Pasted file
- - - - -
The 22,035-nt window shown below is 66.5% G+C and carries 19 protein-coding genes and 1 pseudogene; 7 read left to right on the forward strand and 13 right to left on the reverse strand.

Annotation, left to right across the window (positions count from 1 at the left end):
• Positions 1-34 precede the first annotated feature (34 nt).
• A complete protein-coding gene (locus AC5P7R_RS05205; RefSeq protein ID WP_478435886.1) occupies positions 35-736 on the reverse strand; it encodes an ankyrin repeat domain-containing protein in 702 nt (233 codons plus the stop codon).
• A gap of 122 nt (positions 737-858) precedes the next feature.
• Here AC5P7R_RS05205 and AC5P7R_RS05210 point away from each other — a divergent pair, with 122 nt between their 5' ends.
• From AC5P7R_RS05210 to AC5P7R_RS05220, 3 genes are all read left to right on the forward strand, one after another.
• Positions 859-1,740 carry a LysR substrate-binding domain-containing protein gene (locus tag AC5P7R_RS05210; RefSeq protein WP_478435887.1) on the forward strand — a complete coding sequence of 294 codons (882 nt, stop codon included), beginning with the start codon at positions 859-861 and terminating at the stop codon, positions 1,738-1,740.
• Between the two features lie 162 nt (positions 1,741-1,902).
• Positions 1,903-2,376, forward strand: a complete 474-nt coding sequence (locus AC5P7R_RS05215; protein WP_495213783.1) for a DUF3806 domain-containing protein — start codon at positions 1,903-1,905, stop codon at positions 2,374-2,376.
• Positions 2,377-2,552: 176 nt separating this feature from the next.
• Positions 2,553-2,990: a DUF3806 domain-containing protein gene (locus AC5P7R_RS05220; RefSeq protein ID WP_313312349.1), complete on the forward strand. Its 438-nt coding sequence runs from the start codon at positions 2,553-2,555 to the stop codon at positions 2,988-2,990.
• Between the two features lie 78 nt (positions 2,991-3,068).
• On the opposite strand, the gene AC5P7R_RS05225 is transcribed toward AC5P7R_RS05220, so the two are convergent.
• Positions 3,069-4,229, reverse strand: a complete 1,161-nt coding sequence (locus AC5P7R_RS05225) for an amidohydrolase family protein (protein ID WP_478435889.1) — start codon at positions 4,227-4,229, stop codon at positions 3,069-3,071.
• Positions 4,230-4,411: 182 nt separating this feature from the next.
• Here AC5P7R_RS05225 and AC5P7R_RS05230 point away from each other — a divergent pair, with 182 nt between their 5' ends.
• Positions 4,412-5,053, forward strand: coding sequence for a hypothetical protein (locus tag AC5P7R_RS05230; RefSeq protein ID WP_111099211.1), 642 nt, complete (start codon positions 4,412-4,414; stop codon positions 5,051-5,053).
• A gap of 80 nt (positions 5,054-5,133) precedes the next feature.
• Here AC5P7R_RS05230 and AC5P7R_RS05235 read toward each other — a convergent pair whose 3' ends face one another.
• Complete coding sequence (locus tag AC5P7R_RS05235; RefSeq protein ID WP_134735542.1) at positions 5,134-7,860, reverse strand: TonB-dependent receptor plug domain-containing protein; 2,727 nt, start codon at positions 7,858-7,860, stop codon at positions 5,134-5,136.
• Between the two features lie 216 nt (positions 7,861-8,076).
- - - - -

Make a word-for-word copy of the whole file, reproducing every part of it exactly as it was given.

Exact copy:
The 22,035-nt window shown below is 66.5% G+C and carries 19 protein-coding genes and 1 pseudogene; 7 read left to right on the forward strand and 13 right to left on the reverse strand.

Annotation, left to right across the window (positions count from 1 at the left end):
• Positions 1-34 precede the first annotated feature (34 nt).
• A complete protein-coding gene (locus AC5P7R_RS05205; RefSeq protein ID WP_478435886.1) occupies positions 35-736 on the reverse strand; it encodes an ankyrin repeat domain-containing protein in 702 nt (233 codons plus the stop codon).
• A gap of 122 nt (positions 737-858) precedes the next feature.
• Here AC5P7R_RS05205 and AC5P7R_RS05210 point away from each other — a divergent pair, with 122 nt between their 5' ends.
• From AC5P7R_RS05210 to AC5P7R_RS05220, 3 genes are all read left to right on the forward strand, one after another.
• Positions 859-1,740 carry a LysR substrate-binding domain-containing protein gene (locus tag AC5P7R_RS05210; RefSeq protein WP_478435887.1) on the forward strand — a complete coding sequence of 294 codons (882 nt, stop codon included), beginning with the start codon at positions 859-861 and terminating at the stop codon, positions 1,738-1,740.
• Between the two features lie 162 nt (positions 1,741-1,902).
• Positions 1,903-2,376, forward strand: a complete 474-nt coding sequence (locus AC5P7R_RS05215; protein WP_495213783.1) for a DUF3806 domain-containing protein — start codon at positions 1,903-1,905, stop codon at positions 2,374-2,376.
• Positions 2,377-2,552: 176 nt separating this feature from the next.
• Positions 2,553-2,990: a DUF3806 domain-containing protein gene (locus AC5P7R_RS05220; RefSeq protein ID WP_313312349.1), complete on the forward strand. Its 438-nt coding sequence runs from the start codon at positions 2,553-2,555 to the stop codon at positions 2,988-2,990.
• Between the two features lie 78 nt (positions 2,991-3,068).
• On the opposite strand, the gene AC5P7R_RS05225 is transcribed toward AC5P7R_RS05220, so the two are convergent.
• Positions 3,069-4,229, reverse strand: a complete 1,161-nt coding sequence (locus AC5P7R_RS05225) for an amidohydrolase family protein (protein ID WP_478435889.1) — start codon at positions 4,227-4,229, stop codon at positions 3,069-3,071.
• Positions 4,230-4,411: 182 nt separating this feature from the next.
• Here AC5P7R_RS05225 and AC5P7R_RS05230 point away from each other — a divergent pair, with 182 nt between their 5' ends.
• Positions 4,412-5,053, forward strand: coding sequence for a hypothetical protein (locus tag AC5P7R_RS05230; RefSeq protein ID WP_111099211.1), 642 nt, complete (start codon positions 4,412-4,414; stop codon positions 5,051-5,053).
• A gap of 80 nt (positions 5,054-5,133) precedes the next feature.
• Here AC5P7R_RS05230 and AC5P7R_RS05235 read toward each other — a convergent pair whose 3' ends face one another.
• Complete coding sequence (locus tag AC5P7R_RS05235; RefSeq protein ID WP_134735542.1) at positions 5,134-7,860, reverse strand: TonB-dependent receptor plug domain-containing protein; 2,727 nt, start codon at positions 7,858-7,860, stop codon at positions 5,134-5,136.
• Between the two features lie 216 nt (positions 7,861-8,076).